by a Newsnet.scot Reporter
The Electoral Commission in Scotland is being urged to investigate claims that hundreds of thousands of Scots face being excluded from voting, despite turning out for the independence referendum last September.
Rumours have been circulating concerning voter registration, after the issuing of allegedly confusing letters from regional electoral offices across the country.
Now SNP MSP Rob Gibson has raised the concerns directly with the Electoral Commission, following a Herald newspaper report which alleges that the new rules – which make each voter responsible for his or her registration rather than the “head of household – are causing widespread confusion.
It is believe that as many as 800,000 people who signed up to vote in last year’s referendum may not be eligible for the Scottish Parliamentary elections in 2016.
Gibson described the participation level for the referendum as one of the great successes of the campaign.
“Never before have so many people signed up to have their say in the democratic process in Scotland – it is vitally important that we aim to retain this level of voter participation,” added Gibson.
“The Electoral Commission’s transition from a household canvass of voters to individual registration in Glasgow alone has seen 100,000 fewer voters registered so far – and this could mount to 800,000 across Scotland if means are not found to encourage voter registration in good time for 2016.”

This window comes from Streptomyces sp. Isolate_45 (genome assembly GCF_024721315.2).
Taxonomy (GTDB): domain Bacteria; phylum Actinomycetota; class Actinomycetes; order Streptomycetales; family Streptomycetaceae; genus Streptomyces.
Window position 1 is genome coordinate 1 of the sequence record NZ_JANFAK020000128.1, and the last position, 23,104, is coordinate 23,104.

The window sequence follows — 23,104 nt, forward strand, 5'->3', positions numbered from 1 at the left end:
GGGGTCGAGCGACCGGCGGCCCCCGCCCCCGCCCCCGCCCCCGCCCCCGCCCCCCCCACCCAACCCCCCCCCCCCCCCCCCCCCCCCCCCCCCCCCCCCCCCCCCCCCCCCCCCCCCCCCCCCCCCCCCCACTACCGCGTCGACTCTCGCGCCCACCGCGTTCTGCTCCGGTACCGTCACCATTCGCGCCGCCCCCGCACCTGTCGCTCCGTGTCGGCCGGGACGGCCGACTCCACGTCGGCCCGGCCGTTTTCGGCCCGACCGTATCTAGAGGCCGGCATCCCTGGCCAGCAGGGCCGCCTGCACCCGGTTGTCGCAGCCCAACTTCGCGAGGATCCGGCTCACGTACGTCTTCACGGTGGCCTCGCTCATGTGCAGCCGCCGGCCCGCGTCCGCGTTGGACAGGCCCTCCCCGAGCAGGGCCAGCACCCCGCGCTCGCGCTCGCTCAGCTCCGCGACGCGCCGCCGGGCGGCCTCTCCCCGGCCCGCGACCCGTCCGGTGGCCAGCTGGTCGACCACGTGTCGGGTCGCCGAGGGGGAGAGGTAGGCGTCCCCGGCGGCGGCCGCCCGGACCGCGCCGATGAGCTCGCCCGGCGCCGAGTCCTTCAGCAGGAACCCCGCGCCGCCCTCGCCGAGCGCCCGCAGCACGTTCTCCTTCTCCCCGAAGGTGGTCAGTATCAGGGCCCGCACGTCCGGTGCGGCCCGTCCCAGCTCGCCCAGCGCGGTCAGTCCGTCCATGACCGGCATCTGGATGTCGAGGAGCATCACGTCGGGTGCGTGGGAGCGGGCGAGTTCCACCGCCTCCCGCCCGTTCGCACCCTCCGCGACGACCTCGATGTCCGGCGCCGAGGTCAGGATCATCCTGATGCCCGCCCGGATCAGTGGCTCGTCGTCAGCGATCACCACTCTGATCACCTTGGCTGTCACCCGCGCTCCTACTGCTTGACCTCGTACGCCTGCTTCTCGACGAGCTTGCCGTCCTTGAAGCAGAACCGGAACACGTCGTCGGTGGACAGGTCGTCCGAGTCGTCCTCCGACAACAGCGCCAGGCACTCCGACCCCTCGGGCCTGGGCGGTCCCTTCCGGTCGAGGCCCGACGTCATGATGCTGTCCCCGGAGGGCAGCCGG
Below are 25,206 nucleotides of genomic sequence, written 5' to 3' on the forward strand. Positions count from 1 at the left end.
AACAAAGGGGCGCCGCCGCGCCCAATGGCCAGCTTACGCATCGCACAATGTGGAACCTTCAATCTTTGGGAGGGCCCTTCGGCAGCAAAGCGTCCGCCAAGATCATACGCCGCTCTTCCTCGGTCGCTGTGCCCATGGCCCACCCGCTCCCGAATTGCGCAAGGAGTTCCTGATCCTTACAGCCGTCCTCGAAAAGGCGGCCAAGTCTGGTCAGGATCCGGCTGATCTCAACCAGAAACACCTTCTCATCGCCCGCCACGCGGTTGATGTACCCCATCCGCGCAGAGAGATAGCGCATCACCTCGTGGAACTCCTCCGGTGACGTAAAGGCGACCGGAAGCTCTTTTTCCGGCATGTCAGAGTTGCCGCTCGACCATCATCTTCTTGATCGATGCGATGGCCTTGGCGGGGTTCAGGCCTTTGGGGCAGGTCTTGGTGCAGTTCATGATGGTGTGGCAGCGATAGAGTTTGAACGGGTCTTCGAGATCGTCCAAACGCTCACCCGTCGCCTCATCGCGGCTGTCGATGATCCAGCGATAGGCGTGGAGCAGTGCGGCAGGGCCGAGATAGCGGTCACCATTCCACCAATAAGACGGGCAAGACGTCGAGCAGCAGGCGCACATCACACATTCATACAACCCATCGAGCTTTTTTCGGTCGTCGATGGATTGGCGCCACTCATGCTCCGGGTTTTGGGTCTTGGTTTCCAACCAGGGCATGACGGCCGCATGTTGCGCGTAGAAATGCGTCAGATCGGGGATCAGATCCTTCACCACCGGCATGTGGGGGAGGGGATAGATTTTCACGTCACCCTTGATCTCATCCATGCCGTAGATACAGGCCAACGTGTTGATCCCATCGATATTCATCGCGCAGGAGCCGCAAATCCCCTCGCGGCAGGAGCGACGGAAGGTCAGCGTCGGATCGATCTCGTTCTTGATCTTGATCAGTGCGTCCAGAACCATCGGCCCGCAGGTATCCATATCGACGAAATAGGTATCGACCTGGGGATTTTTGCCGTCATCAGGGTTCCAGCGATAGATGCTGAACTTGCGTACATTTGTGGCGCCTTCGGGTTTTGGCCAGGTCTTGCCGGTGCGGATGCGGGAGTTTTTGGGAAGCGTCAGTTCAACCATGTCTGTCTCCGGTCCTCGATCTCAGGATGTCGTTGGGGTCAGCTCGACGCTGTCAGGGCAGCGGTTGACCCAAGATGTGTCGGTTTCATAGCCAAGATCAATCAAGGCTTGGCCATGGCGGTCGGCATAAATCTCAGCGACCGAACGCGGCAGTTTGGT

The MSP revealed that he had found his own letter received from his local Electoral Registration Office did not make clear what elections this reregistration would impact on.
“It only informed me that I could not be re-registered because my date of birth and National Insurance Number were not sufficient identifiers. This letter was worded in an unnecessarily unhelpful way – I would urge a more open and engaging approach.”
A voter registration drive in some areas of Scotland, and particularly Glasgow, resulted in a massive growth in the number of eligible voters and contributed to the record turnout last September 18.
There was controversy when some local authorities opted to use the new voter records to chase up poll tax debts, and the threat was averted only when the Scottish Government intervened. There was concern then that such a move would deter people from voting.
The number of people who have responded to the change since its launch four months ago is significantly lower in various local authority area, with the biggest concern in Glasgow, where 100,000 people have not yet signed up to the system. That represents a 22 per cent drop.
Labour has raised similar concerns about parallel changes to the system in England. The changes are intended to reduce the possibility of electoral fraud. However, the re-registration is particularly low in population centres with a high rate of transient people and students.